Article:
There are 2 definitions of Leonine in English:

Leonine

Line breaks: Leo|nine
Pronunciation: /ˈliːənʌɪn
 
/

adjective

  • 1Relating to any of the popes named Leo, in particular denoting the part of Rome fortified by Leo IV (d.855).
    More example sentences
    • The Leonine revival of Thomism stressed the primacy of divine over natural law and gave the clerical reconquest of Christian civilization a philosophical rationale.
    • The Leonine revival featured not only the harnessing of Thomas' thought to confront modernism, but as a necessary preparation, the modern editing of his sizeable corpus.
  • 2 Prosody (Of medieval Latin verse) in hexameter or elegiac metre with internal rhyme.
  • 2.1(Of English verse) with internal rhyme.

noun

(Leonines) Prosody Back to top  
  • Leonine verse.

Origin

late Middle English: from the name Leo, from Latin leo 'lion'. (sense 2 of the adjective) may be from the name of a medieval poet, but his identity is not known.

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Word of the day skosh
Pronunciation: skəʊʃ
noun
a small amount; a little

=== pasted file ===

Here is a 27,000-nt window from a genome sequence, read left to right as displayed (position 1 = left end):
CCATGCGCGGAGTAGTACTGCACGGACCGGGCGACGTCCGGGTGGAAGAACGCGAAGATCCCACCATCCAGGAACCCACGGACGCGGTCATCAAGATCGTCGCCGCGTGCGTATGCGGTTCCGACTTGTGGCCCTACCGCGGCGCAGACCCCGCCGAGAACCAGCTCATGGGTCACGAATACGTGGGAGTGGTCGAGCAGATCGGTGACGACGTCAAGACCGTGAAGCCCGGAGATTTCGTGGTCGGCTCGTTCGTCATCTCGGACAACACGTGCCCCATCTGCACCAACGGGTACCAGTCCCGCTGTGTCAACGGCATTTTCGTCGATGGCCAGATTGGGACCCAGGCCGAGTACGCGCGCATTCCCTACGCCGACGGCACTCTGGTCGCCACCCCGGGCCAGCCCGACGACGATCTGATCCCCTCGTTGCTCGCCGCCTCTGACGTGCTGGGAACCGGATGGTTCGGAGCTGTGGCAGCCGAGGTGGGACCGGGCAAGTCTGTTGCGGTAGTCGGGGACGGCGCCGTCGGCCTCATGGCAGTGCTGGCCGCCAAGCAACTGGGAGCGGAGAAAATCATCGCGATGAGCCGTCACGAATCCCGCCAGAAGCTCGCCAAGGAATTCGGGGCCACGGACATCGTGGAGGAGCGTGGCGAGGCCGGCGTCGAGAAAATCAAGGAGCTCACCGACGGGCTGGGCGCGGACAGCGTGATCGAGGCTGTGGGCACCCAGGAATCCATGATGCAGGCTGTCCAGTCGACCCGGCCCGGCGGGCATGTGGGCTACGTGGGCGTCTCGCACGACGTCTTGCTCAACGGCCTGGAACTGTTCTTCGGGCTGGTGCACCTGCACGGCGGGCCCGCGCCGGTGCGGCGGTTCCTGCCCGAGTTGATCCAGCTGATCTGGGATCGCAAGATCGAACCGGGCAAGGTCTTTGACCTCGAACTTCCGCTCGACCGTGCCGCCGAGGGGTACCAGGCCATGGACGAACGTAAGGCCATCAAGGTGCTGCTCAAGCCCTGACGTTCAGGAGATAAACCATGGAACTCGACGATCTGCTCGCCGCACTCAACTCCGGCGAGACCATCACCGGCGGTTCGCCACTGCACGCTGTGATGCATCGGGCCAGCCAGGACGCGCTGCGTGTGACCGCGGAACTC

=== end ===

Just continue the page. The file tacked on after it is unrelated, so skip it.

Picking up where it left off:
There are 2 definitions of Leonine in English:

leonine

Line breaks: leo|nine
Pronunciation: /ˈliːənʌɪn
 
/

adjective

  • Of or resembling a lion or lions: a handsome, leonine profile
    More example sentences
    • Robert Graves, leonine, ascended grandly and delivered hilarious impromptu remarks before declaiming a poem.
    • Both the horse and the hawk are unruly, the latter swirling its head around instead of waiting in obedient stillness, and the dogs have curiously rounded leonine heads.
    • Does that mean he's supposed to be more edgy than his smiling, soft leonine friend?

Origin

late Middle English: from Old French, or from Latin leoninus, from leo, leon- 'lion'.

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